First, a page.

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The Caterer

Dealing with drugs and alcohol problems

31 August 2004
Dealing with drugs and alcohol problems

Think you don't have to worry about drink and drug problems in your workplace? Then you might be surprised by these facts and statistics from the British Medical Association:

  • In the UK up to 14 million working days are lost each year from alcohol-related problems.

  • Alcohol-related absence costs businesses £3.3b every year.

  • Hangovers alone are estimated to cost businesses between £53m and £108m a year.

  • 46% of large companies report alcohol misuse as a problem at work.

  • 60% of workplace fatalities are alcohol-related.

  • Drug addiction has risen fourfold in the past 10 years.

  • 10% of those seeking help for drug abuse are in employment.

  • The cost to businesses of drug misuse is about £800m a year.

  • In 2003 18% of large companies reported illegal drug use among their employees.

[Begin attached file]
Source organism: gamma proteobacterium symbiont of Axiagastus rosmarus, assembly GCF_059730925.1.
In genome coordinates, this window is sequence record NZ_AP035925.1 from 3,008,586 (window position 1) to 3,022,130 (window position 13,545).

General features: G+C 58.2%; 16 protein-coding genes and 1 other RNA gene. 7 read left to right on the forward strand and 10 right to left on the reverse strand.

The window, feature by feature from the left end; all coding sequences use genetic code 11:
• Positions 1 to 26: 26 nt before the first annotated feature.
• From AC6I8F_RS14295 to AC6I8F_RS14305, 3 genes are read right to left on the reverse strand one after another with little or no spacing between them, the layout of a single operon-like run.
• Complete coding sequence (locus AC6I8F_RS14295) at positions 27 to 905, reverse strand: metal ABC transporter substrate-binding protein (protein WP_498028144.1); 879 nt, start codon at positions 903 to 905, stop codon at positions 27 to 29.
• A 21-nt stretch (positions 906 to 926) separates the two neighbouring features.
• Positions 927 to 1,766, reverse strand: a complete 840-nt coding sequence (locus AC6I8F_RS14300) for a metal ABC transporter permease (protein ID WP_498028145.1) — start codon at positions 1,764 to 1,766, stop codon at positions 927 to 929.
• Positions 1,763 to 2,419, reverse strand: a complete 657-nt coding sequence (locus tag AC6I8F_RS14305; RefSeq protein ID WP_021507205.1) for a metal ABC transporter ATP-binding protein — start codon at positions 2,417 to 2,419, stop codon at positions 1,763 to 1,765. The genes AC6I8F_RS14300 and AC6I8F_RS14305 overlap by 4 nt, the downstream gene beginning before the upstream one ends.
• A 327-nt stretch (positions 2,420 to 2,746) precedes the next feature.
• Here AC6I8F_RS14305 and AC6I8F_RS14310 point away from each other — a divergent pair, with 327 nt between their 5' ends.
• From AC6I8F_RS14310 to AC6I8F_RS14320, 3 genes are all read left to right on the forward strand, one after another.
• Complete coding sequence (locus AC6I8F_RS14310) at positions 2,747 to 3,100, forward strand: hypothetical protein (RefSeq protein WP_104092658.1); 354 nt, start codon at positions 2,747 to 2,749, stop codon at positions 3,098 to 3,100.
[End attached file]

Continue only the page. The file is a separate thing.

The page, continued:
How can you spot if a member of your staff has a drink or drugs problem?

  • Loss of concentration and forgetfulness

  • Absence from duties - frequent visits to toilet, long tea breaks, being late for work or not turning up at all.

  • Falling standards of performance - lack of attention to detail, making frequent mistakes.

  • Interpersonal problems - unpredictable reactions, mood swings, having a confrontational matter and an "I don't care" attitude.

  • Hyperactivity.

  • Lack of concern about their appearance. Alcohol-related appearance - flushed face, hand tremors, aroma of alcohol. Drug-related appearance - runny nose, dilated pupils, constricted pupils. Of course, these are also the symptoms of many common illnesses, so managers should take this into consideration.

How can you deal with the problem?

  • Have a specific policy in place to deal with drink or drug abuse.

  • Decide whether an incident amounts to misconduct or addiction.

  • Try to take a sympathetic approach to a problem. Employers should encourage employees with problems to seek professional help.

  • Use the disciplinary procedure as a reserve option and exercise it with caution.

  • Create an environment where problems can be discussed openly and without fear.

  • Make contact details of local counselling services available to the workforce.

Produced by Caterer-online in association with learnpurple.

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